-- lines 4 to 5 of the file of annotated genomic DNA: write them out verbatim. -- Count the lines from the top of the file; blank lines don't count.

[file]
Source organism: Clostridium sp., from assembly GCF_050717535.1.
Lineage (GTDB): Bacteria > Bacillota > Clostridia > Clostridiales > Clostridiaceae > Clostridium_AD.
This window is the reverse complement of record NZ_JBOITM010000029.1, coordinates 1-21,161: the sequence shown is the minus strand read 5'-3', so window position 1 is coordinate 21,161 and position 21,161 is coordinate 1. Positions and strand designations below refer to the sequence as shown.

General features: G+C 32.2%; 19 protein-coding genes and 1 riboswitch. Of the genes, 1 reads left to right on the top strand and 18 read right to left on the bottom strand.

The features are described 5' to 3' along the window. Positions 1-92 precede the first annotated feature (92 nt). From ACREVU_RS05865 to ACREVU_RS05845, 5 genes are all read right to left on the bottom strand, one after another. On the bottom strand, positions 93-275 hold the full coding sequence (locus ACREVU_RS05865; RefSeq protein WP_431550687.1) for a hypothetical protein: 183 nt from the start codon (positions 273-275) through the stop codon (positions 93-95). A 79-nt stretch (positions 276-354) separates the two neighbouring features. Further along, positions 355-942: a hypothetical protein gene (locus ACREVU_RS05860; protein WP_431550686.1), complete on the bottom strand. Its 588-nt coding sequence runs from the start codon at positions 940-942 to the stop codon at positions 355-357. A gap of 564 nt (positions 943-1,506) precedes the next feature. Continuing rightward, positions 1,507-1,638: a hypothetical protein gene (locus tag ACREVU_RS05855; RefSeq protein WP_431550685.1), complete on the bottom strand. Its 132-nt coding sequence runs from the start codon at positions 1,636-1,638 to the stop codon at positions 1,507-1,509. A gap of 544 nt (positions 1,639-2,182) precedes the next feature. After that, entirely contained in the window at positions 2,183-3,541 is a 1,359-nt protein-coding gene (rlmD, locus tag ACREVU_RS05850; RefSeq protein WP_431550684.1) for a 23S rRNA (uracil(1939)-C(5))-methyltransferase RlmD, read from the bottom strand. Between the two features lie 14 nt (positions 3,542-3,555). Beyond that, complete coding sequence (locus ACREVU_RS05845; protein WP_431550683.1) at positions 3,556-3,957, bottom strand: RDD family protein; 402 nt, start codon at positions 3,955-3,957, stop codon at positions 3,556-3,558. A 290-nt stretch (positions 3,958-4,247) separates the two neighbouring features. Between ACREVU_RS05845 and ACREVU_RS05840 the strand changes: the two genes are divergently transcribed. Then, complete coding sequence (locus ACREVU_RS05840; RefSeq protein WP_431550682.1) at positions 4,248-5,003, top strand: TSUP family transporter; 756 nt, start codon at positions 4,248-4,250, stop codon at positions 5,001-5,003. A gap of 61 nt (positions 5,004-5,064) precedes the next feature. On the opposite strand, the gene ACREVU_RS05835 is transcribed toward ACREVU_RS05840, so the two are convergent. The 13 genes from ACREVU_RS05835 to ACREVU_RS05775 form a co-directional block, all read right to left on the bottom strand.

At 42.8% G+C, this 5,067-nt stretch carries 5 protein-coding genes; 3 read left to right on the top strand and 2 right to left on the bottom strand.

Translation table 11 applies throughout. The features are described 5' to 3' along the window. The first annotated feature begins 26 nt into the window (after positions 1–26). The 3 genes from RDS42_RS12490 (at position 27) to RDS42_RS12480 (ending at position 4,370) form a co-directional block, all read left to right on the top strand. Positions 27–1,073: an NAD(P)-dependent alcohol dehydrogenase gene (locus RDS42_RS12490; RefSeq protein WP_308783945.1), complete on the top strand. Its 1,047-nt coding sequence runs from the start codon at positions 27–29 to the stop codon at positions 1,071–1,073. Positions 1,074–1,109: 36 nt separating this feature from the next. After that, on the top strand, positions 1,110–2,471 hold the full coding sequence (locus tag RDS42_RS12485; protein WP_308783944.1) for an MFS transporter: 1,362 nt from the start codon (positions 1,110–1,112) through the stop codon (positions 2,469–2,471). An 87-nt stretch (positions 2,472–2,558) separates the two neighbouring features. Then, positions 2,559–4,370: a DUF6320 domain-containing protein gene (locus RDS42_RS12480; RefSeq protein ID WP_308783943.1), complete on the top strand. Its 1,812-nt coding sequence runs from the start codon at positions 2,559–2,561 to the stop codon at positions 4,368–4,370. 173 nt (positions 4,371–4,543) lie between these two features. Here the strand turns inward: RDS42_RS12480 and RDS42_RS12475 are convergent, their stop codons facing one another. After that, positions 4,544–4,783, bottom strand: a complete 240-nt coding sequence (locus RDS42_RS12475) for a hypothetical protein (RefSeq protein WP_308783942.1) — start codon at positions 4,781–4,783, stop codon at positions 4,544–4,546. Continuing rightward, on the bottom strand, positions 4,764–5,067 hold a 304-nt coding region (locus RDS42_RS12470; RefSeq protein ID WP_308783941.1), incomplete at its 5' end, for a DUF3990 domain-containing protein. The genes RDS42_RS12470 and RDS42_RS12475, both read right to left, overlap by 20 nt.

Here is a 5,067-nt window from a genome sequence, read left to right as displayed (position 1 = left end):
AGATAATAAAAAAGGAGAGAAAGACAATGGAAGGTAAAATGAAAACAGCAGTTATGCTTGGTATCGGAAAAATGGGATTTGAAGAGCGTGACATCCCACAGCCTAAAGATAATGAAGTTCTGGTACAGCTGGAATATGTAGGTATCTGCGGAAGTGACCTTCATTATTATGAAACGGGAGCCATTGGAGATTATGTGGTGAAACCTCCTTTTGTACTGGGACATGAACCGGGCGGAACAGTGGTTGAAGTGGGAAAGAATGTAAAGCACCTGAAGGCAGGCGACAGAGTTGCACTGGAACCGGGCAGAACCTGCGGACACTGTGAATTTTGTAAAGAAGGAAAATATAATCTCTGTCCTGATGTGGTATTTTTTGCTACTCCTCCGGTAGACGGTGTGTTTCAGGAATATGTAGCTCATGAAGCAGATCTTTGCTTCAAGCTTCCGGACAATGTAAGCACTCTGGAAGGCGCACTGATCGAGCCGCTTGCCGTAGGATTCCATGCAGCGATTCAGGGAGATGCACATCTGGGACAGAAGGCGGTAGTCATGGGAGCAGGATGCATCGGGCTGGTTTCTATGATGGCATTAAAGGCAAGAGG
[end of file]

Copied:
General features: G+C 32.2%; 19 protein-coding genes and 1 riboswitch. Of the genes, 1 reads left to right on the top strand and 18 read right to left on the bottom strand.

The features are described 5' to 3' along the window. Positions 1-92 precede the first annotated feature (92 nt). From ACREVU_RS05865 to ACREVU_RS05845, 5 genes are all read right to left on the bottom strand, one after another. On the bottom strand, positions 93-275 hold the full coding sequence (locus ACREVU_RS05865; RefSeq protein WP_431550687.1) for a hypothetical protein: 183 nt from the start codon (positions 273-275) through the stop codon (positions 93-95). A 79-nt stretch (positions 276-354) separates the two neighbouring features. Further along, positions 355-942: a hypothetical protein gene (locus ACREVU_RS05860; protein WP_431550686.1), complete on the bottom strand. Its 588-nt coding sequence runs from the start codon at positions 940-942 to the stop codon at positions 355-357. A gap of 564 nt (positions 943-1,506) precedes the next feature. Continuing rightward, positions 1,507-1,638: a hypothetical protein gene (locus tag ACREVU_RS05855; RefSeq protein WP_431550685.1), complete on the bottom strand. Its 132-nt coding sequence runs from the start codon at positions 1,636-1,638 to the stop codon at positions 1,507-1,509. A gap of 544 nt (positions 1,639-2,182) precedes the next feature. After that, entirely contained in the window at positions 2,183-3,541 is a 1,359-nt protein-coding gene (rlmD, locus tag ACREVU_RS05850; RefSeq protein WP_431550684.1) for a 23S rRNA (uracil(1939)-C(5))-methyltransferase RlmD, read from the bottom strand. Between the two features lie 14 nt (positions 3,542-3,555). Beyond that, complete coding sequence (locus ACREVU_RS05845; protein WP_431550683.1) at positions 3,556-3,957, bottom strand: RDD family protein; 402 nt, start codon at positions 3,955-3,957, stop codon at positions 3,556-3,558. A 290-nt stretch (positions 3,958-4,247) separates the two neighbouring features. Between ACREVU_RS05845 and ACREVU_RS05840 the strand changes: the two genes are divergently transcribed. Then, complete coding sequence (locus ACREVU_RS05840; RefSeq protein WP_431550682.1) at positions 4,248-5,003, top strand: TSUP family transporter; 756 nt, start codon at positions 4,248-4,250, stop codon at positions 5,001-5,003. A gap of 61 nt (positions 5,004-5,064) precedes the next feature. On the opposite strand, the gene ACREVU_RS05835 is transcribed toward ACREVU_RS05840, so the two are convergent. The 13 genes from ACREVU_RS05835 to ACREVU_RS05775 form a co-directional block, all read right to left on the bottom strand.